1966 Fender Telecaster: Custom Candy Apple Red

This ''66 Tele features a maple cap fingerboard and Candy Apple Red finish

Larger Photo

By the mid-sixties, the Fender Telecaster had become one of the most visible and audible guitars in pop music. It was an especially important ingredient in the sound of Bakersfield Country (Buck Owens, Don Rich, Roy Nichols, James Burton), and Memphis Soul (Steve Cropper, Jimmy King). The Telecaster was also a strong presence on blues and rock ‘n’ roll records (Muddy Waters, Michael Bloomfield, Jimmy Page). The Tele’s affordability, simplicity, durability, and clear sound made it the choice of many working pros.

This month’s featured Telecaster Custom has details common to most Teles of 1966: “double line” Kluson Tuners, “F” stamped neck plate, three-ply white pickguard, “Pat. No” bridge with threaded steel saddles and gold “Transition” Fender logo. Just being a 1966 Telecaster Custom makes this a rare guitar, but adding the maple cap fingerboard (rosewood was standard) and the Candy Apple Red finish (Sunburst was standard) makes it ultra-desirable. The heavy fingerboard wear showcases the shortcomings of the Nitrocellulose lacquer finish used by Fender until 1968. The body wear allows the undercoat of metallic gold (silver was used from 1963 to 1965) to show through. Finally, science fiction fans may be interested to know that the stamped neck date of September 1966 coincides with Star Trek’s television debut.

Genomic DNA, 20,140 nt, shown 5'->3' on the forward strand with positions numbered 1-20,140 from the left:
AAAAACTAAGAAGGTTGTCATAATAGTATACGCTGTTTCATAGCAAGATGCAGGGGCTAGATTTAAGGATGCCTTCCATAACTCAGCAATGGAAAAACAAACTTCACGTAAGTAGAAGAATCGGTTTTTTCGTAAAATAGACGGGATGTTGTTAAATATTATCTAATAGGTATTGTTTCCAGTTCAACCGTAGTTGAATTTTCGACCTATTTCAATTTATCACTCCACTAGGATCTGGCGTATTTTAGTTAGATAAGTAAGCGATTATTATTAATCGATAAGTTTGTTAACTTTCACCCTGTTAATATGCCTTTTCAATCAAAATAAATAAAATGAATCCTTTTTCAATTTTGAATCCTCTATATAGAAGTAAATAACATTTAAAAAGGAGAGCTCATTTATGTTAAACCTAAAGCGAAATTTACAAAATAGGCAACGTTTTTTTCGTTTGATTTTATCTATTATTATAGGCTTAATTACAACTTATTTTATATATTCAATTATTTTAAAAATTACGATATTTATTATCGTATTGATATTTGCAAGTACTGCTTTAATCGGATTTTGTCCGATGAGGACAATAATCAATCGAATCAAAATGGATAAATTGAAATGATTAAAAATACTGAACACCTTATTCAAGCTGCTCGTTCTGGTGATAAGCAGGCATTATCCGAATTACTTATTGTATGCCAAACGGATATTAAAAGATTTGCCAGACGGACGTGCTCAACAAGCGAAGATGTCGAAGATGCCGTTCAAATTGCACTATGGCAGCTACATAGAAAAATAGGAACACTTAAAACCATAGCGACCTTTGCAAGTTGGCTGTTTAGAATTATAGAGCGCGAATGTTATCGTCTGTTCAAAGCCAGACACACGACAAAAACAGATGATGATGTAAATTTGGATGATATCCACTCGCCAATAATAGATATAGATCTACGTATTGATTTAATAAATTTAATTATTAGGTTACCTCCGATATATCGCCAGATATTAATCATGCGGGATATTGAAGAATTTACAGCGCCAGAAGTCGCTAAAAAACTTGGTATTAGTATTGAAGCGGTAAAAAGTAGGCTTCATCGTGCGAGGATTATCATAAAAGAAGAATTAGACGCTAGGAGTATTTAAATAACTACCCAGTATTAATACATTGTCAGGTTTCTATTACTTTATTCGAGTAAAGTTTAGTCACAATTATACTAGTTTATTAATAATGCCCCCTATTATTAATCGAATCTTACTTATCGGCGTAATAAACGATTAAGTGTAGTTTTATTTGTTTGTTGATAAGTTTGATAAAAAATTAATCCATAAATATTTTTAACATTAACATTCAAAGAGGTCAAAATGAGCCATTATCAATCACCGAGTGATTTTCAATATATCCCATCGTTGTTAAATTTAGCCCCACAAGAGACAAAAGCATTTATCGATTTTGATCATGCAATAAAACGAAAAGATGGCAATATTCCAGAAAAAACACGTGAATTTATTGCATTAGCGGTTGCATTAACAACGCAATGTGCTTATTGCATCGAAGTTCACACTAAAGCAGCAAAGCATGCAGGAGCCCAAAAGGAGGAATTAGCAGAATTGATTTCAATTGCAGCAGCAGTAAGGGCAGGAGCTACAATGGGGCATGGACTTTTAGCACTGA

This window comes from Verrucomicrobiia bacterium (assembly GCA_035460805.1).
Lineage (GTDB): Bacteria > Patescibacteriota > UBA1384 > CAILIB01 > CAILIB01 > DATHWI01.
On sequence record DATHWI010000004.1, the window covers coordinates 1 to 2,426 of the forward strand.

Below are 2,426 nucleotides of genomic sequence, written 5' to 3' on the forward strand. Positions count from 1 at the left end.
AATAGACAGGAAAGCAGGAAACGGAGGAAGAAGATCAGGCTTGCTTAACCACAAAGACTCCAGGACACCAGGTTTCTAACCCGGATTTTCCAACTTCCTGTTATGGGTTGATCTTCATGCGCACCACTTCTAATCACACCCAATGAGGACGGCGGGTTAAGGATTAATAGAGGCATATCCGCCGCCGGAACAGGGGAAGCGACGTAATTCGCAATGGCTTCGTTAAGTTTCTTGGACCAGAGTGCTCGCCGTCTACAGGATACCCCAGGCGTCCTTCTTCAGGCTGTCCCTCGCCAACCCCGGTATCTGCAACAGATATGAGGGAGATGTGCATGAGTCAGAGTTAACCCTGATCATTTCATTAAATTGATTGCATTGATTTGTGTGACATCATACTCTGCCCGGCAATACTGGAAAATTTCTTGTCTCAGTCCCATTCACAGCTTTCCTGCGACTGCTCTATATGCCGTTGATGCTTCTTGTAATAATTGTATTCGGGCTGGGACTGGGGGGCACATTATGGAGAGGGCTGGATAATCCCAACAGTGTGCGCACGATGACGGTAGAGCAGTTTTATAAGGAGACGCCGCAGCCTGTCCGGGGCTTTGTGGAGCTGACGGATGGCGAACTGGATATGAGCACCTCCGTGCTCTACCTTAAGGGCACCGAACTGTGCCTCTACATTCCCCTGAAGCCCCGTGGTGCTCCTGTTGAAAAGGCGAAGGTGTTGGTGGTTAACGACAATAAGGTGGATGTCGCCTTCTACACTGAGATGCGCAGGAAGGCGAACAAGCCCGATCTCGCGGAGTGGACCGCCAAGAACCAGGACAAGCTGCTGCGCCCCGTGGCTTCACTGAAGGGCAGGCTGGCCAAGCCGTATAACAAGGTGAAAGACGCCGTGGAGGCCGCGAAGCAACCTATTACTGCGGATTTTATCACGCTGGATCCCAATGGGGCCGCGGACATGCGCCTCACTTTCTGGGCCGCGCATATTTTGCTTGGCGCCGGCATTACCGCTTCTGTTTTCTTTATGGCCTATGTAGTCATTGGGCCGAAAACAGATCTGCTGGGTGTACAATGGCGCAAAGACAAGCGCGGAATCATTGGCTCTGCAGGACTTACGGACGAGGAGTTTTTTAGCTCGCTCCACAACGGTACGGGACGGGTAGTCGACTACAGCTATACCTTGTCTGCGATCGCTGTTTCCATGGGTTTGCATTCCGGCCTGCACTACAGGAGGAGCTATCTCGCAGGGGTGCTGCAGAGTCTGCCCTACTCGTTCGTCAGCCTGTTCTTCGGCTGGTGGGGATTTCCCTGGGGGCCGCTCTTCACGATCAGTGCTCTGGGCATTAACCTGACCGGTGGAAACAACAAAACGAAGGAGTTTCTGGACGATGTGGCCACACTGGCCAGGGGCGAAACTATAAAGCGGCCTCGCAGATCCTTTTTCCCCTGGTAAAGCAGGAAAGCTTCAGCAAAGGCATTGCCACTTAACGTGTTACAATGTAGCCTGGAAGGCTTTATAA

More detailed information on Telecasters can be found in The Fender Telecaster by A.R. Duchossoir

Dave's Guitar Shop
Daves Roger’s Collection Is tended to by Laun Braithwaite & Tim Mullally
All photos credit Tim Mullally
Dave’s Collection is on dispay at:
Dave's Guitar Shop
1227 Third Street South
La Crosse, WI 54601

The 4-day event will feature clinics and performances hosted by guitar stars Tosin Abasi, Guthrie Trapp, Brent Mason, Mark Lettieri, Greg Koch, and more.

Read MoreShow less
“Malcolm Young Is the Benchmark for Everything”—God Is an Astronaut & the Big 5!
Plus, Torsten & Niels Kinsella and Jamie Dean detail the modded Fender guitars that power their atmospheric post-rock.
Read MoreShow less

Fig. 1

Here’s a different way to unleash the beast within your tracks.

Welcome to another Dojo. Last month I explained in detail how to set up and use sidechain compression techniques to get that classic pop/EDM pumping sound on your rhythm guitar parts and other instruments in your mix. This time, we’ll use the same setup techniques but, instead of sidechaining a compressor, I’m going to show you the benefits of using a gate.

Read MoreShow less